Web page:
Why Trade Options. Part I

A recent article by Mark Hulbert (MarketWatch) attracted my attention for two reasons. One, it focused on Richard Russell, “the granddaddy of the investment advisory industry, having continuously published his Dow Theory Letters advisory service since 1958.” Two, it brings into focus the advisability of owning a large stock portfolio – the main investment method since the end of WWII.

Edited (for brevity) excerpts from Hulbert’s article:

Richard Russell made a remarkable confession earlier this week. He said that he finds the financial markets to be so inscrutable that trying to time them is close to futile. He decided to invest a good chunk of the accounts he manages in a mutual fund that has a static allocation to several uncorrelated asset classes.

Russell has the cynicism that is borne of witnessing innumerable new strategies and approaches that have come onto the investment scene to great fanfare and then ultimately failed.

As an illustration of the mixed and divergent signals the market is sending, Russell writes: “I recently read the works of A. Gary Shilling and Bob Prechter’s Elliott Wave Forecast, and they provide really convincing reasons as to why we’re going into deflation. I read Larry Edelson and a dozen other advisors and they provide excellent reasons why we’re heading into hyperinflation.”

I sympathize with Russell’s argument, [but] after listening to [some], I was convinced that I’d be a fool to have any exposure whatsoever to the equity markets. Upon listening to others, in contrast, I concluded that I should mortgage the house to put everything into the stock market.

The first step towards wisdom in this business is to recognize that your chosen adviser might get it all wrong.

The late Harry Browne, one-time investment newsletter editor said:

“Almost nothing turns out as expected. Forecasts rarely come true, trading systems never produce the results advertised for them, investment advisers with records of phenomenal success fail to deliver when your money is on the line, the best investment analysis is contradicted by reality. In short, the best-laid investment plans usually go wrong. Not sometimes, not occasionally — but usually.”

Browne’s idea was to invest in a basket of asset classes, each one of which has a low correlation with the others. As a result, when any one of the asset classes is performing poorly, there is a good chance that the others will at least be holding their own — if not actually appreciating in value. Brown coined the name “permanent portfolio” to describe this approach, since it makes no changes other than periodic rebalancing.

Brown’s idea eventually manifested itself in a mutual fund, the Permanent Portfolio Fund. It is into this fund that Russell says he’s putting a good deal of the accounts he manages.

This commentary by Hulbert strikes me as heart-felt and true. Predicting markets is an impossible game. I know those who believe in technical analysis disagree, but TA is not easy to master.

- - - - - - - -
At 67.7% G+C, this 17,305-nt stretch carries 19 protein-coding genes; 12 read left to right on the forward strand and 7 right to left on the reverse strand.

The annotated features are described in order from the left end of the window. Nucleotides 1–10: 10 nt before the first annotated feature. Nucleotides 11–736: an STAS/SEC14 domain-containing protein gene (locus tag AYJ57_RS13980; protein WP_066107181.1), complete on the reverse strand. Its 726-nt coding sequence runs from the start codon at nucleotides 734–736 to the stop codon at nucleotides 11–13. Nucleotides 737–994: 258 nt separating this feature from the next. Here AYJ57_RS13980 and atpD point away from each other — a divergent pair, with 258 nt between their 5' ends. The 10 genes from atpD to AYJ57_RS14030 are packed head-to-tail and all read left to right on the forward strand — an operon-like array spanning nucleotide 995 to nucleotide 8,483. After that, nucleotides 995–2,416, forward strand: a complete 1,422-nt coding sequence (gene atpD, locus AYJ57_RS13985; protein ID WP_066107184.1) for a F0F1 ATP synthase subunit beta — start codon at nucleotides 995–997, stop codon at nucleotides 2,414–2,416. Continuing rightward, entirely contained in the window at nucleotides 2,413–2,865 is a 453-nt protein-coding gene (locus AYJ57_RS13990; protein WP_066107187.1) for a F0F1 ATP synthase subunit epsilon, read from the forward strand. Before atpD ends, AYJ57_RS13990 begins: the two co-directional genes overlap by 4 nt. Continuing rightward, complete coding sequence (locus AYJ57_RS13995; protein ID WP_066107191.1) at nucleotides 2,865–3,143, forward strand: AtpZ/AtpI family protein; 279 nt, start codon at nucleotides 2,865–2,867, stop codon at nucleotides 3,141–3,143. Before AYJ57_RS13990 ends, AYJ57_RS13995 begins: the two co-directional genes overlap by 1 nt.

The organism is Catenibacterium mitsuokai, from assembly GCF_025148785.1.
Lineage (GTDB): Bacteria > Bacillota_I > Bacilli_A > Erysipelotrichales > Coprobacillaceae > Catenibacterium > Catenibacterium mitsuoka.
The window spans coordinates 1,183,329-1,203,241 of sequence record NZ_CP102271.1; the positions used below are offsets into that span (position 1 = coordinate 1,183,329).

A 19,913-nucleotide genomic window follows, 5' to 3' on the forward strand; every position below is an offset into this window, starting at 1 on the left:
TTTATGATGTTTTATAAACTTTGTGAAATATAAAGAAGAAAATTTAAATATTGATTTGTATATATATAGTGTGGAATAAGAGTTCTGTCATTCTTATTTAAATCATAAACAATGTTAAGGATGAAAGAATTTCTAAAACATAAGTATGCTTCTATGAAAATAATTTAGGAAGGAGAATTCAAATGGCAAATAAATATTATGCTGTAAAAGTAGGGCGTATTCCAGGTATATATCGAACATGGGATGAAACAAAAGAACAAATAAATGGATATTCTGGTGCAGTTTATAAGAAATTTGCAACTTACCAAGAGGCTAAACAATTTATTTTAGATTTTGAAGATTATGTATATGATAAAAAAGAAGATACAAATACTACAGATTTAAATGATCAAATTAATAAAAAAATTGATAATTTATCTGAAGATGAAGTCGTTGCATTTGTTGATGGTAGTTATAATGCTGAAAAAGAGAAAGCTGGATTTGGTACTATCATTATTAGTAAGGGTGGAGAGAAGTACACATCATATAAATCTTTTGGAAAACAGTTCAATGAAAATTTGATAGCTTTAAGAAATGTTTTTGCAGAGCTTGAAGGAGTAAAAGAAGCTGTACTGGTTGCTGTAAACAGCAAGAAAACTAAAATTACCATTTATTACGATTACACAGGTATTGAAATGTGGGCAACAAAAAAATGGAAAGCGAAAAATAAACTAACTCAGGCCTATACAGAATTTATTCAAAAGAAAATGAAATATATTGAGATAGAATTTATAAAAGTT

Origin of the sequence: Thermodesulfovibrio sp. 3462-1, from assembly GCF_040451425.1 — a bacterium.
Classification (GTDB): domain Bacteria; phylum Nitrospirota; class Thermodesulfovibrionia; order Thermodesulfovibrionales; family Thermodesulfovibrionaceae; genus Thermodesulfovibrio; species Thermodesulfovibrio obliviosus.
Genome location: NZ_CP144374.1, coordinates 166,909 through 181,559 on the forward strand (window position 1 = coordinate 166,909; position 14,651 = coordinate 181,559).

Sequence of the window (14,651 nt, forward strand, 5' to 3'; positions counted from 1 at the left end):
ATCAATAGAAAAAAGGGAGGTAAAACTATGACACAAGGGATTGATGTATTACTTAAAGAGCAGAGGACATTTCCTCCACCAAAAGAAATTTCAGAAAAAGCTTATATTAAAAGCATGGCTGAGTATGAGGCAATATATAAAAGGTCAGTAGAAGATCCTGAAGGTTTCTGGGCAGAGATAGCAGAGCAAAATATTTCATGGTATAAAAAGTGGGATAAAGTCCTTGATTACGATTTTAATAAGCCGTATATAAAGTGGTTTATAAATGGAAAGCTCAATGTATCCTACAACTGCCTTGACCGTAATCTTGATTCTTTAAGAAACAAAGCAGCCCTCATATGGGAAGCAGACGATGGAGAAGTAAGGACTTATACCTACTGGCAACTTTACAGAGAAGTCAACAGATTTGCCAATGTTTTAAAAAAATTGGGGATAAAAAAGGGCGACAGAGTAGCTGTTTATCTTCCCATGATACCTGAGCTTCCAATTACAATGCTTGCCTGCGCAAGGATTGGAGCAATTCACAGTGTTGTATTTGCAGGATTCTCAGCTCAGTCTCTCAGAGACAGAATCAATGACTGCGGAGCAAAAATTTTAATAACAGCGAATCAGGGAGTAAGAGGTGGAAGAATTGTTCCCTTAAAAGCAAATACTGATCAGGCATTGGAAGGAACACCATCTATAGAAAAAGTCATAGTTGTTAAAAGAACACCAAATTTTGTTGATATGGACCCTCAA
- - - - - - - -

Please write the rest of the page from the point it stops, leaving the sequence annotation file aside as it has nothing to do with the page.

To be honest, no one feels this way during bullish markets. I’m sure that many stood by and watched in utter confusion as the tech bubble was building at the end of the last century. How could anyone believe that ‘eyeballs’ was more important than cash revenue? But believe they did and the markets skyrocketed. Today, pundits talk about the obviously horrible economy that most Americans are feeling, and wonder how the market can be so strong despite the fact that industry is doing well by working at higher productivity with fewer workers.

The bears make a sound argument, but if you followed the bulls instead, you have a lot more money now than you did a scant two years ago. Equity investing is a very tricky game. I, for one, don’t play. I use options to hedge all trades, target steady growth (which is not always achievable), but know that I am exposed to neither the disaster of a market crash nor the rewards of riding a strong bull market.

If someone who has been writing a newsletter based on a market-predicting methodology (The Dow Theory) for more than 50 years has his doubts, how can any of us own stocks with confidence? I know I cannot.

Thus, I trade hedged option positions. They are not riskless by any means, but both profits and losses are capped and that suits me well. It’s the message that I have been trying to send to individual investors all over the planet. Hedging is a good idea.

Recognizing that stockbrokers know nothing and are merely salespeople and understanding that advisors do not get it right on a consistent basis tells me that minimizing risk while allowing for some growth is an investment method that should have more advocates and followers. Alas, the hype artists steal the good name from the options industry and who knows if the risk-reducing investment tool – the option – will ever be fully embraced by the investment world.

The bottom line is that there are already huge numbers of people who use options and volume records are being broken year after year. I just have the feeling that hedging with options is not the primary strategy.

Coming April 1, 2011

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4 Responses to Why Trade Options. Part I

  1. Mr. Mike 02/22/2011 at 10:32 AM #

    Mark, thoughtful article. My question: I know that you are a big proponent of collars. I heard that collars are best done for long periods, i.e. 10 to 12 months, and that you should use LEAP options to initiate. What say you?

    Mr. Mike

  2. Mr. Mike 02/22/2011 at 11:01 AM #

    Thanks very much. The author in a book I read promoted/recommended collars with LEAPS. Thanks for clearing that up for me.

    • Mark D Wolfinger 02/22/2011 at 11:23 AM #

      At one time I thought that having written a book makes one an expert of sorts.
      My mistake.

      This author has no clue – unless he included a lengthy description of the risks. I doubt the author did that.